Over the past several decades, NGOs have become major players in the field of international development. Since the mid-1970s, the NGO sector in both developed and developing countries has experienced exponential growth. From 1970 to 1985 total development aid disbursed by international NGOs increased ten-fold. In 1992 international NGOs channeled over $7.6 billion of aid to developing countries. It is now estimated that over 15 percent of total overseas development aid is channeled through NGOs. While statistics about global numbers of NGOs are notoriously incomplete, it is currently estimated that there is somewhere between 6,000 and 30,000 national NGOs in developing countries.
The World Bank classifies operational NGOs into three main groups: 1) community-based organizations (CBOs) - which serve a specific population in a narrow geographic area; 2) national organizations - which operate in individual developing countries, and; 3) international organizations - which are typically headquartered in developed countries and carry out operations in more than one developing country. Throughout the 1970s and 1980s, most examples of World Bank-NGO collaboration involved international NGOs. In recent years, however, this trend has been reversed; an increasing number of projects involve community based organizations.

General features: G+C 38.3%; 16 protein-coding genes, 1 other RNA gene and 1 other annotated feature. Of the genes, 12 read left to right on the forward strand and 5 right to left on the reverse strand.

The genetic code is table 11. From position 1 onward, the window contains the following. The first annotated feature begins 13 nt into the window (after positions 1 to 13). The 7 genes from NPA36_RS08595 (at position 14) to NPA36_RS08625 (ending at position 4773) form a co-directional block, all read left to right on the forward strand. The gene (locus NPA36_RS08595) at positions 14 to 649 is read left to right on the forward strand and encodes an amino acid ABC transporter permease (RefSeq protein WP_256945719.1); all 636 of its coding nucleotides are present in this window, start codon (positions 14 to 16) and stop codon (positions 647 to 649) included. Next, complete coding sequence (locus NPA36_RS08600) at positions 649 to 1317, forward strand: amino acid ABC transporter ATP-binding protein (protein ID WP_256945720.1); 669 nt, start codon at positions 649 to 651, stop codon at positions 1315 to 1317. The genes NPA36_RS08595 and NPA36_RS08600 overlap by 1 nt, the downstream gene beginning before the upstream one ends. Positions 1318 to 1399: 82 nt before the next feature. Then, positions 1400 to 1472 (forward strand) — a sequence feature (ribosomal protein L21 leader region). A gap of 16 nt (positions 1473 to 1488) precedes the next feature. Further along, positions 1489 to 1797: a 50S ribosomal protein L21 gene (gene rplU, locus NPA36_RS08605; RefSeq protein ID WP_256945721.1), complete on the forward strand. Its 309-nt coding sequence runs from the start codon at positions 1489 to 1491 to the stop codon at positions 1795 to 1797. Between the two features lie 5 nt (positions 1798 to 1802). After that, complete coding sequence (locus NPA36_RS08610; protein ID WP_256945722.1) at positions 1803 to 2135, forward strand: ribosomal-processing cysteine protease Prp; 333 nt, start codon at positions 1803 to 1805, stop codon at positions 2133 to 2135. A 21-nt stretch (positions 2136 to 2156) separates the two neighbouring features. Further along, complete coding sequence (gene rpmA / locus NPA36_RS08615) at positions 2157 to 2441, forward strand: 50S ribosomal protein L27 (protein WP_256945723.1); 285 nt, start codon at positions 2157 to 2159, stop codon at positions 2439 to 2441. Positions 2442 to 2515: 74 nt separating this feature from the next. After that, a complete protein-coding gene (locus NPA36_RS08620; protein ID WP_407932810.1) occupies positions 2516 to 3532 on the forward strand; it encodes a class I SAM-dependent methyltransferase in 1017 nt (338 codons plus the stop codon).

CBOs (also referred to as grassroots organizations or peoples' organizations) are distinct in nature and purpose from other NGOs. While national and international organizations are "intermediary" NGOs which are formed to serve others; CBOs are normally "membership" organizations made up of a group of individuals who have joined together to further their own interests (e.g.: women's groups, credit circles, youth clubs, cooperatives and farmer associations). In the context of Bank-financed activities, national or international NGOs are normally contracted to deliver services, design projects or conduct research. CBOs are more likely to be the recipients of project goods and services. In projects which promote participatory development, grassroots organizations play the key function of providing an institutional framework for beneficiary participation. CBOs might, for example be consulted during design to ensure that project goals reflect beneficiary interests, undertake the implementation of community-level project components, or receive funds to design and implement sub-projects. Many national and international NGOs work in partnership with CBOs, either channeling development resources to them or providing them with services or technical assistance.